The Atlanta City Council, late in its first meeting back from recess Aug. 18, approved the sale of $117 million in bonds for the BeltLine, at least $45 million of which will be used to complete the purchase of 4.5 miles of the proposed route in northeast Atlanta from developer Wayne Mason.
The authorized bond sale represents the first major cash infusion for the project, which proposes to redevelop aging freight rail tracks that circle the inner-city neighborhoods of Atlanta into a network of transit, trails and parks bordered by commercial development.
The bonds will be backed by anticipated increases in property tax revenue resulting from development along the 22-mile route.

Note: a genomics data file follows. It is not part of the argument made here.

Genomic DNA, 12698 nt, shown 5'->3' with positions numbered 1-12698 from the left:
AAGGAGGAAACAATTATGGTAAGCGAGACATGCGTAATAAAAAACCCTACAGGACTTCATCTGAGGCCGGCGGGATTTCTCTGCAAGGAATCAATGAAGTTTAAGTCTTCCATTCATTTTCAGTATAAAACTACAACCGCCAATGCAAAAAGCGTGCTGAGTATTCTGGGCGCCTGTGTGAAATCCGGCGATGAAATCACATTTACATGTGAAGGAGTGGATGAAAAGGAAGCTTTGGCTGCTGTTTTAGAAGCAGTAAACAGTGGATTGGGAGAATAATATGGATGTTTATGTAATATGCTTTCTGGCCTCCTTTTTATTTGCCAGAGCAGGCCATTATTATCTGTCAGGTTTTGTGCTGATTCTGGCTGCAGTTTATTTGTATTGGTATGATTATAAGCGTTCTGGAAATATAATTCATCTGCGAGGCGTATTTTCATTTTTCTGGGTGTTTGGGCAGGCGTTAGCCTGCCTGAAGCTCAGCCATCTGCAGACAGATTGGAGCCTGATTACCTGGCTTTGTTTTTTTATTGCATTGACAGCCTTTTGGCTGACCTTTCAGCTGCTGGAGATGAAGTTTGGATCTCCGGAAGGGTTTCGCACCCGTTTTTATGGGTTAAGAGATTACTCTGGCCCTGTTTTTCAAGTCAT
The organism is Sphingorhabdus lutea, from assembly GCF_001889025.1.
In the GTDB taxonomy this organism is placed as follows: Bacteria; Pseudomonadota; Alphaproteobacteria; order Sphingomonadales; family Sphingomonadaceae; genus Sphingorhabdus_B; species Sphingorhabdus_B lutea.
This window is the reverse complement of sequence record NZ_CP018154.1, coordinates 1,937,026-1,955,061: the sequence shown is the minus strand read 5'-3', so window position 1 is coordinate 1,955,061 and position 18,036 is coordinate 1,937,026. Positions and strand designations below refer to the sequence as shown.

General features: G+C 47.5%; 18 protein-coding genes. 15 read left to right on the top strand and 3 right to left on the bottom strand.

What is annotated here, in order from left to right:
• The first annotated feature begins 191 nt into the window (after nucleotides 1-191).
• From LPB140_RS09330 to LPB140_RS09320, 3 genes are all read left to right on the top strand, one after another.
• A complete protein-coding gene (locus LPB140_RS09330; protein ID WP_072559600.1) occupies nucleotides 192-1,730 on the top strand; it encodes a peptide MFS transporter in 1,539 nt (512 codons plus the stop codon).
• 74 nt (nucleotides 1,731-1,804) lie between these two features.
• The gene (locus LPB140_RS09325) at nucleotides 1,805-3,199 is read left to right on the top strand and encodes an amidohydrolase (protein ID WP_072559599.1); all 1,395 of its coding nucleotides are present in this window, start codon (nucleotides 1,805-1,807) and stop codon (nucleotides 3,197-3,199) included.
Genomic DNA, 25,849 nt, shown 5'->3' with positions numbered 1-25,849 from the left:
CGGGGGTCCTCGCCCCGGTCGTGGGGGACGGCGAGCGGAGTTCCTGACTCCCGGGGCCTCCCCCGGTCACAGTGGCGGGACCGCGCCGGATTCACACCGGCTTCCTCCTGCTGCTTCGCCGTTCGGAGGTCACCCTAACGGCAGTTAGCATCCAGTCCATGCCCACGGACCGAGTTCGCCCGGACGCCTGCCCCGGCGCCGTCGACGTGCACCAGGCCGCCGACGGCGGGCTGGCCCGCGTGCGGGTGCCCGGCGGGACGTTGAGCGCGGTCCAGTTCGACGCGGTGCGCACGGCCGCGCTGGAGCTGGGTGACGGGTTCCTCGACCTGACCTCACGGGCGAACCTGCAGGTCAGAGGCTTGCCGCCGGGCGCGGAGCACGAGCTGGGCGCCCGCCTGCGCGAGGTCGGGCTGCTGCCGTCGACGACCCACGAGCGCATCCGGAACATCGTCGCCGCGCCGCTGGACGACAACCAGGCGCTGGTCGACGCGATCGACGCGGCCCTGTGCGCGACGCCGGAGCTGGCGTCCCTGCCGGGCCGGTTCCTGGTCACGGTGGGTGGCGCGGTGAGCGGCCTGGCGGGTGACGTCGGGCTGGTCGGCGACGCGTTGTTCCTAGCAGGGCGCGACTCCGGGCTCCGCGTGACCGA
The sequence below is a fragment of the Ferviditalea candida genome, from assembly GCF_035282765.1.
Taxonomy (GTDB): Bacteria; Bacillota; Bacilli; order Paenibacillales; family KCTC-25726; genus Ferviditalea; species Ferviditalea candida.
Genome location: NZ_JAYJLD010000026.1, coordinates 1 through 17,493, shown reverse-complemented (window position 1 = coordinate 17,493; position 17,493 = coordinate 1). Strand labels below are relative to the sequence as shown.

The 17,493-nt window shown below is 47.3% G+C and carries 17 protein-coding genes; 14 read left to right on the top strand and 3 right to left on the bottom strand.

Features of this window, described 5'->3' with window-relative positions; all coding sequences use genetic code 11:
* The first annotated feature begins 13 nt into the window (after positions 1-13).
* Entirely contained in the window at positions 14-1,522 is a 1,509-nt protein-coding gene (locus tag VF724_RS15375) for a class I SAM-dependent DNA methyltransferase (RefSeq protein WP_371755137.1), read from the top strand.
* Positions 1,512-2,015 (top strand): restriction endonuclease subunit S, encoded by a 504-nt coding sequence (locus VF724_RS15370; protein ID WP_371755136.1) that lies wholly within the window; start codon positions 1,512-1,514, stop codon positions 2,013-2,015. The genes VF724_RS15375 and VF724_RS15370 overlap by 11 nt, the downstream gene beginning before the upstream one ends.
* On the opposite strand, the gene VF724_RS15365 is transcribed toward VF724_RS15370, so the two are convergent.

Some of the money will be used to buy land for the transit line and provide subsidies for affordable housing. The first bond sales should provide about $14 million of the $120 million a BeltLine task force recommends should be spent on affordable housing during the 25-year lifespan of the BeltLine project.
This first bond issue was planned for 2006 but was successfully challenged by a Buckhead lawyer who said the state constitution forbids school property tax money from being spent on redevelopment projects like the BeltLine.
That bond sale was projected to be $200 million, but the bond sale now being prepared relies only on city and county property tax revenues.
During the two-year delay in the bond sale, it has been difficult for BeltLine officials to hire staff, secure right of way and obtain land for parks.
The bond issue is the first of several planned over 25 years to raise an anticipated $1 billion. The BeltLine has a projected budget of $2.8 billion. The council’s action is the last step before the actual sale of the bonds.